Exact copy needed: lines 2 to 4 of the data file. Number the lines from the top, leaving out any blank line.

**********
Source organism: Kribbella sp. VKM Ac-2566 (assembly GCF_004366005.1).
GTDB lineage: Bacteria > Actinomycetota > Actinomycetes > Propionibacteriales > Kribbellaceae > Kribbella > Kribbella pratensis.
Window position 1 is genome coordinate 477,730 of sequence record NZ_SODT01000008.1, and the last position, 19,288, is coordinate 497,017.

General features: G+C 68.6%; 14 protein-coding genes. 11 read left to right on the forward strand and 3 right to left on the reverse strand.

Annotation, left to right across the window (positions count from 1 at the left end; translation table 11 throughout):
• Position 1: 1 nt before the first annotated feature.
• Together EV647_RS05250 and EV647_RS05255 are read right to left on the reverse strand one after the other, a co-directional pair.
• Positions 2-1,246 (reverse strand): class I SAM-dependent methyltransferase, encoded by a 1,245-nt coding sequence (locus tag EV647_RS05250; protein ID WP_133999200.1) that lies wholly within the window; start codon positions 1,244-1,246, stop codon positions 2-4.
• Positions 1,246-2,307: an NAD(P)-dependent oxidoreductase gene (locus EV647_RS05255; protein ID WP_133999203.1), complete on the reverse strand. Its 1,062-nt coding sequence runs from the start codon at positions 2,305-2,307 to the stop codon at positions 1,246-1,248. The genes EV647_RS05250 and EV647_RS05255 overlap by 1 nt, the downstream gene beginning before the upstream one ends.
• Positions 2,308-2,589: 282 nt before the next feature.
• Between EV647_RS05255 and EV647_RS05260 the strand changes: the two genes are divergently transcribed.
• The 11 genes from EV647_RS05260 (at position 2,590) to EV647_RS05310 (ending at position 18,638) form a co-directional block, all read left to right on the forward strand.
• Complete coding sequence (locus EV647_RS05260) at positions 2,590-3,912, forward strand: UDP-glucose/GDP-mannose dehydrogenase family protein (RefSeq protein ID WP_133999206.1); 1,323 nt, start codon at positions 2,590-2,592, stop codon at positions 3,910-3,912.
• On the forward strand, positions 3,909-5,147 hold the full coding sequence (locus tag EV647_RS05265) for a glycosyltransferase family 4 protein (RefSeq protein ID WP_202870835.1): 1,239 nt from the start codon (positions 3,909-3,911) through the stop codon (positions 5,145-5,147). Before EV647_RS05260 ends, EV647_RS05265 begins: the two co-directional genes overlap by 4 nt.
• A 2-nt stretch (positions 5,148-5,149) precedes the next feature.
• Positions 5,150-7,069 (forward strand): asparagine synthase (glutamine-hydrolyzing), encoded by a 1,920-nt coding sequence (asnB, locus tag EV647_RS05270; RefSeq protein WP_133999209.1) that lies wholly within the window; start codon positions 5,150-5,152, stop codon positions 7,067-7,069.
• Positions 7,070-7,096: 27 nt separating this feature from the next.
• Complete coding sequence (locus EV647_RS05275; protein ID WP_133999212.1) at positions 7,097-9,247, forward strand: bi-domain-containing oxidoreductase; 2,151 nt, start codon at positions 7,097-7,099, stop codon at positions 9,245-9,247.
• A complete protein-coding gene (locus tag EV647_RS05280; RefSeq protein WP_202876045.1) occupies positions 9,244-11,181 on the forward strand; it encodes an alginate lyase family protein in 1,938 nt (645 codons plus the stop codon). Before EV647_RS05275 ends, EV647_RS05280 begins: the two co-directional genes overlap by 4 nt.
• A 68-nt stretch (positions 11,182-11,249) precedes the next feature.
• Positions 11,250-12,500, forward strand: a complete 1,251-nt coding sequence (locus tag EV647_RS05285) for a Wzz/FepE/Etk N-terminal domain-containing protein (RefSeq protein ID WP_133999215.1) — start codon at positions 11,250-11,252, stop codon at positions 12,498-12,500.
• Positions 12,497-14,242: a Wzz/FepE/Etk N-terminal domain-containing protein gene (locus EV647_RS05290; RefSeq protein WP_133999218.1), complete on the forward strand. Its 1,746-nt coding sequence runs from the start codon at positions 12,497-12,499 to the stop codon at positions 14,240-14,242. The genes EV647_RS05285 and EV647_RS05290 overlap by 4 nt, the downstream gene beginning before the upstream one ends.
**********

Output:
GTDB lineage: Bacteria > Actinomycetota > Actinomycetes > Propionibacteriales > Kribbellaceae > Kribbella > Kribbella pratensis.
Window position 1 is genome coordinate 477,730 of sequence record NZ_SODT01000008.1, and the last position, 19,288, is coordinate 497,017.

General features: G+C 68.6%; 14 protein-coding genes. 11 read left to right on the forward strand and 3 right to left on the reverse strand.